Tips for insert molding of plastic parts.
Engineers and designers will use plastic as their material of choice due to many factors such as cost, light weight and design freedom. Often, a portion of the newly designed part needs to meet design goals that only metal can satisfy. Threads may have pull requirements that cannot be met by the preferred plastic choice. A portion of the part may need to conduct electricity. A sensor, hinge, clutch, or torque insert may need to be positioned in the middle of the part. Plastic can be over-molded to these metal components to meet all of the design requirements.
Inserts can be placed into plastic parts using other methods such as gluing or press fitting. Gluing relies on a chemical bond and a press fit relies only on friction to hold the insert in place. If over-molding is used though, the plastic can encapsulate features on the insert that will mechanically lock it into place. By over-molding, you also eliminate the secondary operations and labor of gluing or pressing the insert into place. The over-molding process is done within the injection molding cycle utilizing the labor that is already running the injection molding machine.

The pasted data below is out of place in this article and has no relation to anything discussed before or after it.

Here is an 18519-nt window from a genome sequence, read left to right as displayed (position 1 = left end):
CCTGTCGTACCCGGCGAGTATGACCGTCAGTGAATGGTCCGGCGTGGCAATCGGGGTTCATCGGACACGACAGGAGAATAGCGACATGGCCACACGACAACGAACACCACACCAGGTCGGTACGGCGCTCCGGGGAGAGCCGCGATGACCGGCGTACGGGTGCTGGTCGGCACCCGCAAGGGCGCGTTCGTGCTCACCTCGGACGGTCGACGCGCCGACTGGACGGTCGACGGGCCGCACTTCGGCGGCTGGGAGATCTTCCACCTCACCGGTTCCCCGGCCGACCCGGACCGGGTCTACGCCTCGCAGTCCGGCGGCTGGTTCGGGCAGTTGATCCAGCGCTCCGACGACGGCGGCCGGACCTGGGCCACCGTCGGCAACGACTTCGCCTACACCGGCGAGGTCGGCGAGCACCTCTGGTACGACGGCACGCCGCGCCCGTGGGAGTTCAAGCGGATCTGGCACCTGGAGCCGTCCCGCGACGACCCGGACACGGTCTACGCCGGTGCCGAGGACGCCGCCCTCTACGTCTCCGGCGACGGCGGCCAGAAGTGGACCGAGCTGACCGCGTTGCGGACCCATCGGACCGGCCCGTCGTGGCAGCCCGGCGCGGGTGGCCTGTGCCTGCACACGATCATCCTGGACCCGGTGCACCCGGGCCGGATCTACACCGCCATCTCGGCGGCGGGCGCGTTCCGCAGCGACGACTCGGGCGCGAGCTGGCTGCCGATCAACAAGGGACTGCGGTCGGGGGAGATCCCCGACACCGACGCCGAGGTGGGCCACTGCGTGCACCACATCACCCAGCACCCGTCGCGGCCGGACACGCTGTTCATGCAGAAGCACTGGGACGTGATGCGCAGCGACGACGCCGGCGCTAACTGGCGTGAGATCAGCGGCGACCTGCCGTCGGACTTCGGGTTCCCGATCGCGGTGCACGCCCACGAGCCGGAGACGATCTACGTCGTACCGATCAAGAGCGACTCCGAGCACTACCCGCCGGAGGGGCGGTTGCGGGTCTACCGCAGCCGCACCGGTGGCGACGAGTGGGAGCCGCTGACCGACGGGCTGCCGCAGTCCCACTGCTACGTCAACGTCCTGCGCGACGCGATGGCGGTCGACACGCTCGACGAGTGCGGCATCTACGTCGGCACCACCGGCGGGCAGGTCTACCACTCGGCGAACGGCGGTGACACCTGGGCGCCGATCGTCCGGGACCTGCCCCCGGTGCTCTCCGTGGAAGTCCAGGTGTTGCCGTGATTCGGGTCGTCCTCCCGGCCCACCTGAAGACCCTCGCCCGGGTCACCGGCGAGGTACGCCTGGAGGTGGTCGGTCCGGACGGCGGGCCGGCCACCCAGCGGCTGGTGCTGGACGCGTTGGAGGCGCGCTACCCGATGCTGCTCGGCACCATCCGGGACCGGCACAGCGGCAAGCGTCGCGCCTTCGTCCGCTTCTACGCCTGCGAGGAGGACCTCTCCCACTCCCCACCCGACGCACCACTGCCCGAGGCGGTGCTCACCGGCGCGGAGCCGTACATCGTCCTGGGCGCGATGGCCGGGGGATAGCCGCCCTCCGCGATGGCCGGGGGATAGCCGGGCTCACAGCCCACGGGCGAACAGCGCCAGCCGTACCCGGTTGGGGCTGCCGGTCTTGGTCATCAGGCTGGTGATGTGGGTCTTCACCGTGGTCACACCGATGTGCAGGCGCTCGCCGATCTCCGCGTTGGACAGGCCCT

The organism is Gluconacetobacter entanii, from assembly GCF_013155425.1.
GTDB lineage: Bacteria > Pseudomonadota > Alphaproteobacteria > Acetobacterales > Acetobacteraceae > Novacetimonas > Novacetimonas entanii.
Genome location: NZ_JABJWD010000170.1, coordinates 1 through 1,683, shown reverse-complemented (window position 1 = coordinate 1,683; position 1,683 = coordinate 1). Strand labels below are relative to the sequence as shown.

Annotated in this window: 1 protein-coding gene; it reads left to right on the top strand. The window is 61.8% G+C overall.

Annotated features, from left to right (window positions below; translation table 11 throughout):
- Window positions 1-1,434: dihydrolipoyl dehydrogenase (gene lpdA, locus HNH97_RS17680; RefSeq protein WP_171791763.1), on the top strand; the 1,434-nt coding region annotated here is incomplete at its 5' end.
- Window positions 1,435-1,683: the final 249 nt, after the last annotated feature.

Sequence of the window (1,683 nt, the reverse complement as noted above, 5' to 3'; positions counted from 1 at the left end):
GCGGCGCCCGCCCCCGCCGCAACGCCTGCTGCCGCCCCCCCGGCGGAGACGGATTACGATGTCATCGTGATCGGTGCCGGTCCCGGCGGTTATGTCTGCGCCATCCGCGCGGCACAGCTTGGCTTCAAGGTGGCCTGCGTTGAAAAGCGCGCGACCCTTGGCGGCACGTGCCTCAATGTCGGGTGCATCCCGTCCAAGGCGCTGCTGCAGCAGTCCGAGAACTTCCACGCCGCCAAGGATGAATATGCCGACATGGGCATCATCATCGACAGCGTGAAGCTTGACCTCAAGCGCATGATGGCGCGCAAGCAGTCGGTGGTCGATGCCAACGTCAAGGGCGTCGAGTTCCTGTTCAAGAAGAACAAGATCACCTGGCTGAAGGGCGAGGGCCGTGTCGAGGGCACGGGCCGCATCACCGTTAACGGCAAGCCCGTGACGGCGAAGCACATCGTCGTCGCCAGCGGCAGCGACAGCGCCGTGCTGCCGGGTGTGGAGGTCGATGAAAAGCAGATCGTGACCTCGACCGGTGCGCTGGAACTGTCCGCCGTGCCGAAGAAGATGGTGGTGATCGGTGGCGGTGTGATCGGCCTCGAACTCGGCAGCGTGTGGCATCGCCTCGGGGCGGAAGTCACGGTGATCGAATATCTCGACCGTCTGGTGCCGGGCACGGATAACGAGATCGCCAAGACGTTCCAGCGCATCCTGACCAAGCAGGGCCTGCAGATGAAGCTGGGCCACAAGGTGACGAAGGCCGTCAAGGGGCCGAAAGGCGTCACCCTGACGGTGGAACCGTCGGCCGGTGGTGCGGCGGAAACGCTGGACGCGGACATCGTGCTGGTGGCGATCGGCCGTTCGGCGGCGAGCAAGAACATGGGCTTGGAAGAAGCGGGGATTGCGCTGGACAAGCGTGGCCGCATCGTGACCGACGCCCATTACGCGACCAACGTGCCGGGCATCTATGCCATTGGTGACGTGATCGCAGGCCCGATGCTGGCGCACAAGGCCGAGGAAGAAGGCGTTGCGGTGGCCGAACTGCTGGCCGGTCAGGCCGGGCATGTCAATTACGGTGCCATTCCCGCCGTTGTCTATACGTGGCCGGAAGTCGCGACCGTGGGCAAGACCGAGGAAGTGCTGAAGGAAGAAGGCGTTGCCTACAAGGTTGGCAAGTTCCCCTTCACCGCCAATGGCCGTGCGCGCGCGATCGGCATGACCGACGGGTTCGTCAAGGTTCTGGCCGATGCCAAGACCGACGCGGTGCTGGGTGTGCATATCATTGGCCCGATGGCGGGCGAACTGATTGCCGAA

Over-molding metal can increase engineers' and designers' options. In many industries, including medical manufacturing, companies want to replace large, heavy metal components with plastic, or replace complex multipart assemblies with one plastic component. Over-molding pins or threaded inserts can allow one part to replace multiple parts and yet still be able to interface with its mating components. Over-molding will also allow a metal part to be replaced by a plastic part while retaining the key metal properties achieved with the over-molded insert.
Over-molded inserts can also simplify mold construction. Some parts require threads but do not have a lot of mechanical stresses on them. These parts could successfully use plastic threads that are molded into the plastic part. The requirements on the mold builder to add these features often involve slides or unscrewing mechanisms in the mold. For high volume parts, the added mold cost may justify the added tooling costs, but for low volume parts it may be more cost effective to over mold a metal insert that has the threads.
Most metals can be used in the over-molding process. As the plastic surrounds the metal insert, it will see relatively high temperatures of the molten plastic, but since the mold is also designed to remove the heat of the plastic, it will only see the elevated temperatures for a short period of time. There are some highly engineered resins that process at extremely high temperatures and require the molds to be at temperatures above 225 degrees F. Inserts used with these resins may have to be preheated before being placed in the mold and will be hot to the touch when the part is ejected from the mold.
Most plastics can be used in the over-molding process but the properties of the plastics will dictate how easily an insert could be removed. Plastics such as polypropylene or polyethylene will not hold a threaded insert in place under load as well as nylon or polycarbonate.